Last week, I received an email from Eric Webster, general manager at Berkshire Hathaway HomeServices First Realty, in response to the weekly Thoughts on Leadership detailing lessons learned from the NFL. He wrote: “Good morning, Gino. You and I are cheering for the same guy for maybe slightly different reasons. I am a fan of (San Francisco 49ers Quarterback) Brock Purdy from his days at Iowa State.”
Eric said he’d been thinking about Purdy lately as he’s been in the news for near-flawless performances during games this season, helping to lead the 49ers to a 5-0 start. (It’s certainly made my Sundays a lot more enjoyable!) In his email, Eric posed an interesting point to consider: “I’ve been wondering why he is so good today—but was only ‘good’ at Iowa State University.”
When Purdy played at Iowa State University, he was a solid player, but his team didn’t win a national championship. In the 2022 NFL Draft, he was chosen 262nd, the very last player selected, historically deemed “Mr. Irrelevant.” (He was even celebrated during “Irrelevant Week,” a charity event held each year in Newport Beach—just a few minutes’ drive away from the Berkshire Hathaway HomeServices headquarters—to celebrate the last-picked player in the NFL draft.)
Today, Purdy is the ultimate come-from-behind underdog story, very much like the story of Rich Strike I told days earlier at the Marketing Forum in New Orleans. From beginning his NFL career as Mr. Irrelevant, Purdy is today starting quarterback for a so-far undefeated 49ers team. He threw four touchdown passes in Sunday’s game against the Cowboys. He has fourteen consecutive regular season wins under his belt, dating back to last season. And to echo our earlier question: Why? How did a player picked last in the NFL draft turn into such a standout?
Well, there are many reasons for Purdy’s productivity and high-performance, and each one proves a lesson in both leadership and the establishment of a mindset that embraces perpetual improvement:
- Trust. Purdy is implicitly trusted by his teammates and 49ers Head Coach Kyle Shanahan; it’s a trust he’s earned through consistent results since taking over the starting quarterback position during Week 13 last NFL season. Shanahan says Purdy’s been “extremely consistent in practice since he’s been here, and he’s been the same in games. What you see is what we see and it’s what you feel.” Trust is earned, and trust is felt. Trust allows teams to take risks and push themselves harder on the path toward reaching their highest potential, knowing every member of the team supports the whole.
- Progress. Some might say Purdy is the byproduct of an excellent team, a quarterback surrounded by a tough offense line that’s coached by some of the best offensive strategists in the nation. But while critics will tell you it’s only a matter of time before Purdy’s “great” turns to “not so good,” the stats are clear: Purdy keeps getting better. His time before passing improved from 2.84 seconds in 2022 to 2.56 seconds so far this season. He’s also bringing the ball farther down the field, with 7.2 air yards per attempt, up 0.2 yards from last year. Purdy’s 95.2% completion rate in Sunday’s game against the Cowboys is the best by any passer in 49ers history, and 48.2% of Purdy’s pass attempts gain a first down or touchdown, which is the highest percentage in the NFL right now. In leadership, a commitment to evolve and innovate is everything.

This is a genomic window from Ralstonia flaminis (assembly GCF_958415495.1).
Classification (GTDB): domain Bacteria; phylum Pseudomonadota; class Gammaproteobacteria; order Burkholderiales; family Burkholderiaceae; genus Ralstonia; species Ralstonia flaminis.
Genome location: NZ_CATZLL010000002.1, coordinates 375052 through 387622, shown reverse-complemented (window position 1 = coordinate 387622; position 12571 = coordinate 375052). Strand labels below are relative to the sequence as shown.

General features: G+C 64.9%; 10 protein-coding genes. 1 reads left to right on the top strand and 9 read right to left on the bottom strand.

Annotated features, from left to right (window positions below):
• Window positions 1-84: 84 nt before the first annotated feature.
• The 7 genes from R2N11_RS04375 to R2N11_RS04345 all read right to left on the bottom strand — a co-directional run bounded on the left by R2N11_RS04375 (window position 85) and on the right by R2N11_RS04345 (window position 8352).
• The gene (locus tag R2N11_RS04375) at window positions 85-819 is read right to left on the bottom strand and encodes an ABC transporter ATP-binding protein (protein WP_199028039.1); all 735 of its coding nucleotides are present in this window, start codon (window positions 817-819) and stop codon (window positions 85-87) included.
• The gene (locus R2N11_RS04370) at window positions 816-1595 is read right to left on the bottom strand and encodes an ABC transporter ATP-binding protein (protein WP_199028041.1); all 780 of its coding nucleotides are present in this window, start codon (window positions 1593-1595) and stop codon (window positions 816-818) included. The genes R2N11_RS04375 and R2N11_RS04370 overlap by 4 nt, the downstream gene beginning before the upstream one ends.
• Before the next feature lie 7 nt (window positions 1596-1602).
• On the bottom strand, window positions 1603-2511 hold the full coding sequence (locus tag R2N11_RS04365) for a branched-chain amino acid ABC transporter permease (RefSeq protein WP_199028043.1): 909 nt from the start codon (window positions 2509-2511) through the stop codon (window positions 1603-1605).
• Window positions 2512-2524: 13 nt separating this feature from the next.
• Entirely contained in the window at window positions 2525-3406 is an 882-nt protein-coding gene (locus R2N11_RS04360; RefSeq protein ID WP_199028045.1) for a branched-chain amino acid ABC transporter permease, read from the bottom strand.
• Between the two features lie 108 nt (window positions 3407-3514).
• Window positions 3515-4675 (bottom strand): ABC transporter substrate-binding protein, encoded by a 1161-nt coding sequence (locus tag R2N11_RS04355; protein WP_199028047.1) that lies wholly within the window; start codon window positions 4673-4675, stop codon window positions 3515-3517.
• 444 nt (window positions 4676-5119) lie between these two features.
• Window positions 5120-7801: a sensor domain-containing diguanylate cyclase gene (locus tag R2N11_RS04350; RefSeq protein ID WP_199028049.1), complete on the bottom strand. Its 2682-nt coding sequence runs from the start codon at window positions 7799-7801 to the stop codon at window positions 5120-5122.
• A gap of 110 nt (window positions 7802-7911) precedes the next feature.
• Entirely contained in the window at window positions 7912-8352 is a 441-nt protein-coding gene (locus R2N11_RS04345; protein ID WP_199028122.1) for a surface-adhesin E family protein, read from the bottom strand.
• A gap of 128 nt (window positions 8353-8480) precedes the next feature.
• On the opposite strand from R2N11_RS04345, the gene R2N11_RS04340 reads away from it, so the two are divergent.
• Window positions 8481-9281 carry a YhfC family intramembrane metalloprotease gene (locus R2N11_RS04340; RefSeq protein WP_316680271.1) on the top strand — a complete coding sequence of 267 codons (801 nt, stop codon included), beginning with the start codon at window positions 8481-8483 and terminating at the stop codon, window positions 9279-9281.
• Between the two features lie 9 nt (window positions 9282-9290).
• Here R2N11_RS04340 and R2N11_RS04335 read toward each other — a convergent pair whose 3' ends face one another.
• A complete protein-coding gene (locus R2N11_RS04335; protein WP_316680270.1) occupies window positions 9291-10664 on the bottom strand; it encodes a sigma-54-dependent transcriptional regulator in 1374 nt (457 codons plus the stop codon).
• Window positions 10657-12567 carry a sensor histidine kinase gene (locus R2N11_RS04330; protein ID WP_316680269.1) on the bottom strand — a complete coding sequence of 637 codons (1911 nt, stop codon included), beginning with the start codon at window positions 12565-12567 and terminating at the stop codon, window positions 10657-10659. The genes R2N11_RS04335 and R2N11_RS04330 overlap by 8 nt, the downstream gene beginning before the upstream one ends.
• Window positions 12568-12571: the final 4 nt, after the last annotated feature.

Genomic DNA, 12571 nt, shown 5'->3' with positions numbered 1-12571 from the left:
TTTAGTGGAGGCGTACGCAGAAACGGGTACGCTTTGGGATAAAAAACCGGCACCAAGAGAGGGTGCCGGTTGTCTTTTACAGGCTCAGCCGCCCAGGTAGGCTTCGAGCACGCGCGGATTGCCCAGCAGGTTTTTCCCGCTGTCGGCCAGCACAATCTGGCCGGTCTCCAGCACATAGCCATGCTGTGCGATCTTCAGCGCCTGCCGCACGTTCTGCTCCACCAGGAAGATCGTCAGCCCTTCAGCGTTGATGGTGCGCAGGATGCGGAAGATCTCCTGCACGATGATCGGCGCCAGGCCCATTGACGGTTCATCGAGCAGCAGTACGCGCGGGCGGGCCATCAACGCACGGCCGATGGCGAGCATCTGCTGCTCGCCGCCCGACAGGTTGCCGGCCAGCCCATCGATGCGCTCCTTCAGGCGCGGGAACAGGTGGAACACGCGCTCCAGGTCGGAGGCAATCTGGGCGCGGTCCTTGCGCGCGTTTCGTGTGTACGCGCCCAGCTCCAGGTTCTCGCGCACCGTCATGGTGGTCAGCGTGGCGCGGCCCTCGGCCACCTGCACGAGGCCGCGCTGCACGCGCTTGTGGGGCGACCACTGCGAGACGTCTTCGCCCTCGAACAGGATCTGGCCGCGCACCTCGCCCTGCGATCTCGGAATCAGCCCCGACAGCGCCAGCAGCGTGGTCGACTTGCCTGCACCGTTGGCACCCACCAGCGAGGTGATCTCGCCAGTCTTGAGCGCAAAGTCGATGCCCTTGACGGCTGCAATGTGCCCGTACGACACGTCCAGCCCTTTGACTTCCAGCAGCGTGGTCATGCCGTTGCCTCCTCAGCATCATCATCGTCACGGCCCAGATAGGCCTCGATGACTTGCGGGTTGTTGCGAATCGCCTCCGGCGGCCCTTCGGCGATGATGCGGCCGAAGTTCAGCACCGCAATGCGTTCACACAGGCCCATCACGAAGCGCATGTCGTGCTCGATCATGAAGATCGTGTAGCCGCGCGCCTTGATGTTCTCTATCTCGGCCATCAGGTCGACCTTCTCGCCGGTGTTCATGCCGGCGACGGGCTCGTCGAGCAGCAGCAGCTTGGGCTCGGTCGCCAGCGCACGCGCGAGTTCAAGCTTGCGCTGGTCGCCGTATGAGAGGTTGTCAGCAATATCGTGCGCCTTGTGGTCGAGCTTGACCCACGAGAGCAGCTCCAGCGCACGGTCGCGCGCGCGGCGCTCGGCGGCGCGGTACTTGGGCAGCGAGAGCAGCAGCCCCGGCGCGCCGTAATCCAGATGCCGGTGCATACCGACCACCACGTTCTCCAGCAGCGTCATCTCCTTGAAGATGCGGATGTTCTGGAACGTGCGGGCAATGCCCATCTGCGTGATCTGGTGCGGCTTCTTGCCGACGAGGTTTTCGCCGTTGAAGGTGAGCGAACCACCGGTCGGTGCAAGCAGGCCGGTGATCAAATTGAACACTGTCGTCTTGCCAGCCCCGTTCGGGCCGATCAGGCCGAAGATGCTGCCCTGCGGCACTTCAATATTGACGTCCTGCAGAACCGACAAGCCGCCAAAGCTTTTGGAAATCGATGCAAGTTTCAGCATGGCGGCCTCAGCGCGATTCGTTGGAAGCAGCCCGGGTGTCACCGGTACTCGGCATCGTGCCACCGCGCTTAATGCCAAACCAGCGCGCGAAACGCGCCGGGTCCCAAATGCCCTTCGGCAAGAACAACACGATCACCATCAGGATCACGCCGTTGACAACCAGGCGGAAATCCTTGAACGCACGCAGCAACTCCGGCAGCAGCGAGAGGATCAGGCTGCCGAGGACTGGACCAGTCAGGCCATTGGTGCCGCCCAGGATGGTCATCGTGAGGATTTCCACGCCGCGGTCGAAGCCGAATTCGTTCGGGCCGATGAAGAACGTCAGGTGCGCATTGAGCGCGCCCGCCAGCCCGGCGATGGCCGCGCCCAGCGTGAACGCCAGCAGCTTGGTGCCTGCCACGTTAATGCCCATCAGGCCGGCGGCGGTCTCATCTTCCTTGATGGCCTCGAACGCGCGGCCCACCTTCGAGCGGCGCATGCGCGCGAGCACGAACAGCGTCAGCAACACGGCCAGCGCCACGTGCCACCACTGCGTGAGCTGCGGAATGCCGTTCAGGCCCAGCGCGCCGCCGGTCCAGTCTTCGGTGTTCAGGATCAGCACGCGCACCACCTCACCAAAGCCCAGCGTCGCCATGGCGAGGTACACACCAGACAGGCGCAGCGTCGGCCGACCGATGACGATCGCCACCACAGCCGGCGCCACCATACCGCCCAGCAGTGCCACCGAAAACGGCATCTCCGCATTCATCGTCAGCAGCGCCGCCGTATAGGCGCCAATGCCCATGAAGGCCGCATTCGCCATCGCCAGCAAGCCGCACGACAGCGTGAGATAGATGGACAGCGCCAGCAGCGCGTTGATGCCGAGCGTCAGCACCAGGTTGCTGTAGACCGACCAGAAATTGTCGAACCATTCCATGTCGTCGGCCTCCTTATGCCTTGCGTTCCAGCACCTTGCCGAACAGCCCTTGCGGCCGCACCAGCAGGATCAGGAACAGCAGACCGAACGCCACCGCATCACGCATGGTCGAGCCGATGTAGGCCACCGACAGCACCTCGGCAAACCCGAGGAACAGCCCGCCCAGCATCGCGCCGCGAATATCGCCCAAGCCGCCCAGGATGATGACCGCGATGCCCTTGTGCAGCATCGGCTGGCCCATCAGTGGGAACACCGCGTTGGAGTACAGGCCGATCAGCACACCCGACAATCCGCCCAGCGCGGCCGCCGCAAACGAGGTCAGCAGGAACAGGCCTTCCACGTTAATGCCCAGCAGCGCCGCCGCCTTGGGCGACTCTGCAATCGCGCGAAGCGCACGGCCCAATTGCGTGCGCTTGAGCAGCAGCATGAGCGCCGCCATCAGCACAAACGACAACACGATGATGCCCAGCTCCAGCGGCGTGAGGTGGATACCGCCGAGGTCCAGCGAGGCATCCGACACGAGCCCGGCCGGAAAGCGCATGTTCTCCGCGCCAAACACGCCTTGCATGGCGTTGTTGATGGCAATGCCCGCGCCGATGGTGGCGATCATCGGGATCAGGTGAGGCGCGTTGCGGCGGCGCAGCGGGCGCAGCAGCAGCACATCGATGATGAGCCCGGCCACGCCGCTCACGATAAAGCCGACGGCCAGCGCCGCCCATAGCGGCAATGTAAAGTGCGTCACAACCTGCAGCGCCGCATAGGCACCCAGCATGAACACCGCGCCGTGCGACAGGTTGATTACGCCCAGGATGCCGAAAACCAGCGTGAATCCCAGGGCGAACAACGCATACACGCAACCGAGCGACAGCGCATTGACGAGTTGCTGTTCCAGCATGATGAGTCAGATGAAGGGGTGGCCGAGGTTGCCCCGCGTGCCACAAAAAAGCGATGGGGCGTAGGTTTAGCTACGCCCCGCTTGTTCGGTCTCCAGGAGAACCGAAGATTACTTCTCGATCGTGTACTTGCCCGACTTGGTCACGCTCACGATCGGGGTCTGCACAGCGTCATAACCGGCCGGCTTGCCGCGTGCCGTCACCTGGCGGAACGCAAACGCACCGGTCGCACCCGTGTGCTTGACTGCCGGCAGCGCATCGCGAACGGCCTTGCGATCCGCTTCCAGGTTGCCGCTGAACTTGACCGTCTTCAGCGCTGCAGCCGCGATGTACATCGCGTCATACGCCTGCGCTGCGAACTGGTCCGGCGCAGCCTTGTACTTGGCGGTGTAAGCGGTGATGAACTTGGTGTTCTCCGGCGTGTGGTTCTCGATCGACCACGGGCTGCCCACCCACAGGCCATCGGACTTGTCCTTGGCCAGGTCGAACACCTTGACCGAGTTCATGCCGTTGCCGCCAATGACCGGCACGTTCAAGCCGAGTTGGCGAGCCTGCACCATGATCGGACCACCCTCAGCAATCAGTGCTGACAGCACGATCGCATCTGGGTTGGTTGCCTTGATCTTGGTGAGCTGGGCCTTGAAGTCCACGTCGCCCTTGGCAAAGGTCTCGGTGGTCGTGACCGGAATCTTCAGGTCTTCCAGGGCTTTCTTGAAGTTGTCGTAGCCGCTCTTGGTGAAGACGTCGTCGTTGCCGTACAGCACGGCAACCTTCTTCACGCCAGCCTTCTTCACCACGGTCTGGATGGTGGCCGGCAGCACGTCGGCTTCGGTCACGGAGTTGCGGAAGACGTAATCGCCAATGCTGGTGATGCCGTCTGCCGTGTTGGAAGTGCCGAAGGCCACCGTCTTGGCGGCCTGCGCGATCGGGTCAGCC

- Dedication. As 49ers Left Guard Aaron Banks told ESPN: “ is a dude who comes in and studies his film, studies his craft and makes sure he’s getting better week by week.” In leadership, a dedicated leader who is set on improvement is far more important than a leader who is complacent, even if they’re at the top of their game. Remember, once you think you know it all, your slide to mediocrity has already begun.
- Chemistry. In Eric’s email, he said: “Something happened to Brock. He is on the right team at the right time, and they are really having fun together.” This is a true example of chemistry at play. In sports, chemistry is everything. You win or lose based on the chemistry of your leaders and your team. The same applies to business; a good leader not only understands their team’s chemistry but can also utilize it to effectively accomplish every Wildly Important Goal.
So, what’s the message? An underdog like Mr. Irrelevant has nothing to lose and everything to gain, which is the perfect recipe for success.
This article is adapted from Blefari’s weekly, company-wide “Thoughts on Leadership” column from HomeServices of America.